For more information, contact Diann Howland, vice president, legislative affairs, or Lynn Dudley, senior vice president, senior vice president, global retirement and compensation policy, at (202) 289-6700.
ERISA Advisory Council Drafts Recommendations on Plan Outsourcing, Lifetime Plan Participation, PBMs
On September 29, the ERISA Advisory Council (EAC) met via teleconference to discuss their draft recommendations to the U.S. Department of Labor (DOL) on PBM fee disclosure, plan outsourcing and lifetime plan participation.
The EAC is a group of benefits experts established under the Employee Retirement Income Security Administration (ERISA) to identify emerging benefits issues and advise the Secretary of Labor on health and retirement policy. Its final report is due to the DOL on November 4, 2014.
Outsourcing Employee Benefit Plan Services
The EAC is studying the outsourcing of employee benefit plan services, with a particular focus on the allocation of legal responsibilities and risk for activities of a service provider on behalf of a plan. Allison Klausner, assistant general counsel – benefits for Honeywell International Inc. and a member of the American Benefits Council’s Executive Board, gave testimony on this topic on behalf of the American Benefits Council on June 18. The EAC drafted the following recommendations with respect to outsourced services:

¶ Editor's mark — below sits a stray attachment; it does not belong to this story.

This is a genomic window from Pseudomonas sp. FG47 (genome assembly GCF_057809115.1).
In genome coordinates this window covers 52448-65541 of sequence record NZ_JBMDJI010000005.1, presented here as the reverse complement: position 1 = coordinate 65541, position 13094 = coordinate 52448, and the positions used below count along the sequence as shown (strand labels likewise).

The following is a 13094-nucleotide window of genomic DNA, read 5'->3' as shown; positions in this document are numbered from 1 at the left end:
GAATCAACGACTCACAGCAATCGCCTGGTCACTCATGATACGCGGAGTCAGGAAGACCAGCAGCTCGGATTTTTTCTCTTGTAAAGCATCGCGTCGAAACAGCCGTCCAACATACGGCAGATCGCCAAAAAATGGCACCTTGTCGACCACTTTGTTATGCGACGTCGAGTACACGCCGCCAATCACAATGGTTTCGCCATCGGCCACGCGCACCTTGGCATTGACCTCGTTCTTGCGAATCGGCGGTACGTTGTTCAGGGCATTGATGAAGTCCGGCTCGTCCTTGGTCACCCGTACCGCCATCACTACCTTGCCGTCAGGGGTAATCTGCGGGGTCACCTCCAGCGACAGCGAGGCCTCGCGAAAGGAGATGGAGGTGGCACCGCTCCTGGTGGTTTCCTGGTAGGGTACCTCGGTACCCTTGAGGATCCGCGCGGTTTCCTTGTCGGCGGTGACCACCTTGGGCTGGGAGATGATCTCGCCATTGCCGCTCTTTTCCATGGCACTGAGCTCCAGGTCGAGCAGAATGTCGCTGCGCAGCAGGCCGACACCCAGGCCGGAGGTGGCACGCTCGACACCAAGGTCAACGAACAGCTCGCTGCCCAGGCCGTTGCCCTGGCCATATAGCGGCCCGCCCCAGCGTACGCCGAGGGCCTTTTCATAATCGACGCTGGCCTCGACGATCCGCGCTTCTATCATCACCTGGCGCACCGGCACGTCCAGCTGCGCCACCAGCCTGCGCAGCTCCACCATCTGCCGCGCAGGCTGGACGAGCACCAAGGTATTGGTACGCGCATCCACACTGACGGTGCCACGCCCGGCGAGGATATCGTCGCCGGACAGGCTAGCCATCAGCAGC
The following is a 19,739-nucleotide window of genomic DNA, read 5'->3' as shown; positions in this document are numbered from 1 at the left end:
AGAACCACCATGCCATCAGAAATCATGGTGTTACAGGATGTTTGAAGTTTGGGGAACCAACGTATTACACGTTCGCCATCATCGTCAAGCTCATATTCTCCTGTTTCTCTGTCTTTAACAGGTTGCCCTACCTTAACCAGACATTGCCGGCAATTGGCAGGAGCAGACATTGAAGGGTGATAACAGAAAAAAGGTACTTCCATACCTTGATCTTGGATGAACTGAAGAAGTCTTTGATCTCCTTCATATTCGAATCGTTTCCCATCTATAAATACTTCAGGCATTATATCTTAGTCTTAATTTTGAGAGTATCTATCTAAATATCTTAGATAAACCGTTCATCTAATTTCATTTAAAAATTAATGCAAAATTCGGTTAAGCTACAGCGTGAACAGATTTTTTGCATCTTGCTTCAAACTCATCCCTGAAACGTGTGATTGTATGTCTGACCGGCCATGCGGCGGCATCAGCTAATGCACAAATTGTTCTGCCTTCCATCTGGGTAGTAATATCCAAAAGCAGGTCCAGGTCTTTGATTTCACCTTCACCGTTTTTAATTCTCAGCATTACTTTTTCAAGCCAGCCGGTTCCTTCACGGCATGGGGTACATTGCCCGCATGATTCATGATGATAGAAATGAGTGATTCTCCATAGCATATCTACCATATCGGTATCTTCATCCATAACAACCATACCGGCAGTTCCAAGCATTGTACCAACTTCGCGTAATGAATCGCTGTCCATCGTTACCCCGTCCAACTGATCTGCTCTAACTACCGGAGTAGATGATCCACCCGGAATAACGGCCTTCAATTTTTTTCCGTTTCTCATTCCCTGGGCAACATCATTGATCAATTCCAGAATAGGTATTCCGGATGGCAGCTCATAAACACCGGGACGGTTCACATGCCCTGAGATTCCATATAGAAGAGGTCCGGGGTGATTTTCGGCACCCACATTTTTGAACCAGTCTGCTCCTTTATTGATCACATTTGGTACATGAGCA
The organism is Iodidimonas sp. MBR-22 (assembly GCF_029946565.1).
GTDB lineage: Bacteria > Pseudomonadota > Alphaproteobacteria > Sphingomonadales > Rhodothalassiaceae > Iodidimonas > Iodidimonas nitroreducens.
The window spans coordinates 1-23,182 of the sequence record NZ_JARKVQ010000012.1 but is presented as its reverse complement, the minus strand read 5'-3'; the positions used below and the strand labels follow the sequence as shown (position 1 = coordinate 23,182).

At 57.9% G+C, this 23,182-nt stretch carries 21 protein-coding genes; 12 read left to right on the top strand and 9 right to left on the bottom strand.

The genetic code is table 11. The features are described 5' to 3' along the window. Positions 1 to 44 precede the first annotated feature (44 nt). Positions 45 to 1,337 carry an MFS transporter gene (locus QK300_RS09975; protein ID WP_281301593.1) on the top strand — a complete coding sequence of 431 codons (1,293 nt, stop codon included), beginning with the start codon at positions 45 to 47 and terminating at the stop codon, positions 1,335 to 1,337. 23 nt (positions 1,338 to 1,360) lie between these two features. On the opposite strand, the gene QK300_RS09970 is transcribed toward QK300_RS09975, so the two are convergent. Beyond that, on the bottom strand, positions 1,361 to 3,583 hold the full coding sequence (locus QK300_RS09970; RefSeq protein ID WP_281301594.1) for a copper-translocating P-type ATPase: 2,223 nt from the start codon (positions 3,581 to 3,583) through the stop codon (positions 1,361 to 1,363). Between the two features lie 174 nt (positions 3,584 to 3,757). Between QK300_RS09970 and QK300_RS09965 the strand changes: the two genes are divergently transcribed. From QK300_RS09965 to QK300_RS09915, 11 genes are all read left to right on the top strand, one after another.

- Educate plan sponsors on current practices for outsourced services. The EAC recommended the DOL provide industry information about the range of outsourcing options and types of providers, specifically with respect to “outsourced CIO [Chief Investment Officer]” arrangements, and provide information on contracting practices, such as termination rights, indemnification, liability caps and service level agreements, which might assist plan sponsors and other fiduciaries in negotiating service agreements. The EAC emphasized that any education offered by the DOL should not be prescriptive in nature.